By Robert G. Skinner, EAA 773419
This piece originally ran in the October 2021 issue of EAA Sport Aviation magazine.
As long as I can remember I have always looked up when an airplane flew over. I grew up in the very small East Texas town of Joaquin (population 819), which is about 40 miles southwest of Shreveport/Bossier City, Louisiana, and home of the 2nd Bomb Wing at Barksdale Air Force Base (KBAD) flying the legendary B-52. I can remember seeing many flying over leaving black exhaust trails, and I occasionally I got to see them flying in formation. Another big treat was the sound of round engines as DC-3s frequently lumbered overhead on trips into Shreveport Regional. I was in my 20s when I took my first airplane ride in a Cessna 152.
Most of my life aviation was just a distant dream. Something I never expected to be able to afford. I put myself through college in my late 20s. I completed a bachelor’s degree in forestry at Stephen F. Austin State University in 1993 and earned a master’s degree in wildlife management in 1995. That experience opened a few doors to take some helicopter rides doing wildlife surveys and trapping deer for telemetry research. I took a trip to Alaska in 2004 to go salmon fishing. It took three different airplane rides to get to the fishing lodge. When I boarded the airliner for the return trip home, someone called out my name. It was an old friend from college. We sat together for the overnight trip back home and caught up. He told me that he and his father both got their pilot certificates and bought an airplane together. Back home I had a friend who was in the later stages of getting his private pilot certificate. He insisted that I go with him to the local airfield and take a discovery flight. One day I did. My friend asked his instructor to do the flight and let him tag along in the back seat. It was a blast. The instructor pushed the throttle in on the old 172 and down the runway we went. Then to my surprise, he instructed me to take the controls and take off! What? I did and he actually let me fly the entire flight. Wow! We returned back to the airfield and I lined up on the runway, and the instructor once again took the controls. My friend in the back seat spoke up and said, “You should let him try and land. He lands on the simulator better than I do.” Once again I had the controls. The instructor coached me on speed control, and he made one small correction as we made the approach. To my surprise I made a great landing. I was hooked!
A few months later my friend and I were buying a 1975 Cessna 172 together. I hired a private instructor and completed my private and instrument rating. I flew that plane for a few years and sold it to go into another partnership with another friend in a Grumman AA-5A. Then a Grumman Tiger.
The farm that I managed was near the airfield, and I watched airplanes fly over all day. I learned what most of them were, but I kept seeing these small fast airplanes with shorter blocky wings. I was told that they were RVs. I started learning about them and found out that they were kit planes. That got me thinking. I liked building things! I liked airplanes! Sometime in 2006 I made friends with a fellow who was an A&P/IA mechanic who was building an RV-10. Luckily he let me “help” him. I was fascinated, and it was much easier than I expected. I learned many new skills from riveting to fabricating. We flew that RV-10 to AirVenture in 2009.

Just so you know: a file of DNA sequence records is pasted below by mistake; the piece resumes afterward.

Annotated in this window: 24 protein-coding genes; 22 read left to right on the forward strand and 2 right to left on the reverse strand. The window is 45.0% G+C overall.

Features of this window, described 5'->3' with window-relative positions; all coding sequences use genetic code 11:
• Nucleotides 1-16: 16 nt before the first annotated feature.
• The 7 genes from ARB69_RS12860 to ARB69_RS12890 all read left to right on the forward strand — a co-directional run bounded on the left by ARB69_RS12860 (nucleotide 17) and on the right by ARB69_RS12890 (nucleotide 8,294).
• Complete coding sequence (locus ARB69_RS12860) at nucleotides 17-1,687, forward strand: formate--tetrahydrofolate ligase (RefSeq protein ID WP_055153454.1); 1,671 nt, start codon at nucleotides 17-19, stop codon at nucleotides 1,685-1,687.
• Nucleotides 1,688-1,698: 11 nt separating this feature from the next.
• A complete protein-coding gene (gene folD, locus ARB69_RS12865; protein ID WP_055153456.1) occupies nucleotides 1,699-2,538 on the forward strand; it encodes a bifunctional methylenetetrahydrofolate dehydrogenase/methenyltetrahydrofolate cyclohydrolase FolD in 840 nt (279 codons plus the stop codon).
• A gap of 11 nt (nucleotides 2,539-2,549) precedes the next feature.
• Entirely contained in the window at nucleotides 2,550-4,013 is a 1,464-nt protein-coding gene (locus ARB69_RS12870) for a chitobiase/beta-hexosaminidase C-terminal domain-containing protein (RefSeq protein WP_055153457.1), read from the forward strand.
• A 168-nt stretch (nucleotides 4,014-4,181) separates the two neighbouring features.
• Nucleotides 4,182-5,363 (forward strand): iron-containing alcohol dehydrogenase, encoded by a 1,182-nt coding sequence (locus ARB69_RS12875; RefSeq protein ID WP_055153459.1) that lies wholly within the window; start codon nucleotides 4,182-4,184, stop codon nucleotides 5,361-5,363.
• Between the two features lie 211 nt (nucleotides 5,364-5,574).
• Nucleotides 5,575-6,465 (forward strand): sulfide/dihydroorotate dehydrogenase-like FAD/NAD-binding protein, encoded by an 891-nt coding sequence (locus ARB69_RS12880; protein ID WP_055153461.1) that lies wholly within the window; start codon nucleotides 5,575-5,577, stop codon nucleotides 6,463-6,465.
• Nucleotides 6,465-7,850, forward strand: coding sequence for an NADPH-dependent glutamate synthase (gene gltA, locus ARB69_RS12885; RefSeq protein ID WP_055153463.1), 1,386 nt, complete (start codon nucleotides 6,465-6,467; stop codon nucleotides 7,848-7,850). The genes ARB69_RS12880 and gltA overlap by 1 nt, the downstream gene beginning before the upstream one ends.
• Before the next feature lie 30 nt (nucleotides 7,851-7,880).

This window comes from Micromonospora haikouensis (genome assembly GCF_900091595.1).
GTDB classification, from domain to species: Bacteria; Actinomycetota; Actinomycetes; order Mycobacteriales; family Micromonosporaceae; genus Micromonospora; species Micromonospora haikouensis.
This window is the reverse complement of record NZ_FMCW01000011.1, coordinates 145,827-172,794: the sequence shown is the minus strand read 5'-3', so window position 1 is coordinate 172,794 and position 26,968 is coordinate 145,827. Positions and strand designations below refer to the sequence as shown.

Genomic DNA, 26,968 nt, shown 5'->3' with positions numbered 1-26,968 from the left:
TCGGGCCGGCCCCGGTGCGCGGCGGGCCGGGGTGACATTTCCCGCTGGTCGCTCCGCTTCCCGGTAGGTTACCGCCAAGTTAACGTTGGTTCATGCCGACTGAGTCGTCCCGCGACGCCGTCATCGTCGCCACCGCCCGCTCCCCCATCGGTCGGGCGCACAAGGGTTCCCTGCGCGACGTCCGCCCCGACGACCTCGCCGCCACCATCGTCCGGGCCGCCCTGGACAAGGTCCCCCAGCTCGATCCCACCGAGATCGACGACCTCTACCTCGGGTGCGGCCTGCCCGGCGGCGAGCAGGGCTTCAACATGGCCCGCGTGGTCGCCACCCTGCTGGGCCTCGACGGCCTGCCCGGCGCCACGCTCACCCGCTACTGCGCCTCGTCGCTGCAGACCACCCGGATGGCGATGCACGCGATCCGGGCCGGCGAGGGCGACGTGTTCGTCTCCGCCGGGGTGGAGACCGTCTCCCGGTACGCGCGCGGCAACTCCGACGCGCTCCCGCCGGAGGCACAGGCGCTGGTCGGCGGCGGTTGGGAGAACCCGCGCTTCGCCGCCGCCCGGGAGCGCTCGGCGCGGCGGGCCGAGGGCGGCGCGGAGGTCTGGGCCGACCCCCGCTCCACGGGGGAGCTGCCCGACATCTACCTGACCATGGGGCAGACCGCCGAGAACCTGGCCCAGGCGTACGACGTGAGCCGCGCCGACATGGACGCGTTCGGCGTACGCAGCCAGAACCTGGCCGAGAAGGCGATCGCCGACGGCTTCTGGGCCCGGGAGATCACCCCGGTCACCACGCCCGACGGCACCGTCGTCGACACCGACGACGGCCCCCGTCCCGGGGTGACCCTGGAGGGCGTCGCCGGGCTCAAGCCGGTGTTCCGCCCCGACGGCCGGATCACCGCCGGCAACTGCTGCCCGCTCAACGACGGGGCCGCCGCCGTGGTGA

In January 2018, I got lucky and found an RV-10 project for sale, and I made the purchase. I spent the next two years in my home shop making changes, corrections, and upgrades and ultimately completed the build. I chose a stock IO-540 and two-bladed Hartzell propeller. The instrument panel is based around a dual Garmin G3X Touch, GMC 507, and GTN 650 and expertly built by our friends at SteinAir. Interior is mostly Aerosport Products. Air conditioning makes the Texas summer heat a bit more tolerable.
Many fellow builders, friends, as well as members of EAA Chapter 302 gave valuable assistance and advice along the journey. EAA tech counselors Richard Jankowski, EAA Lifetime 428417, and Joe Waltz, EAA 583321, were instrumental in completing the project. Richard gave me transition training and guided me through Phase I testing. On May 7, 2020, we made a successful first flight. I worked with Jonathan McCormick, EAA 1254859, of Plane Schemer to create a one-of-a-kind design and entrusted Evoke Aviation to expertly apply the art work. I was fortunate to be honored with an Outstanding Workmanship award at AirVenture 2021. An award that I share with the many people who helped along the way.
The RV-10 definitely lives up to all the accolades. It is a very capable airplane. I am looking forward to many years of travel and sharing my passion for aviation with friends and family. If you are considering building I highly recommend joining EAA and if possible find a local EAA chapter. There you will find a wealth of knowledgeable and experienced people more than willing to help you with your own project.
If you’ve built or restored an aircraft, we would love to share your story with your fellow EAA members in the pages of EAA Sport Aviation magazine, even if it’s a project that’s been completed for a while. Readers consistently rate the “What Our Members are Building/Restoring” section of the magazine as one of their favorites, so don’t miss the chance to show off your handiwork and inspire your peers to start or complete projects of their own. Learn more at EAA.org/Submissions.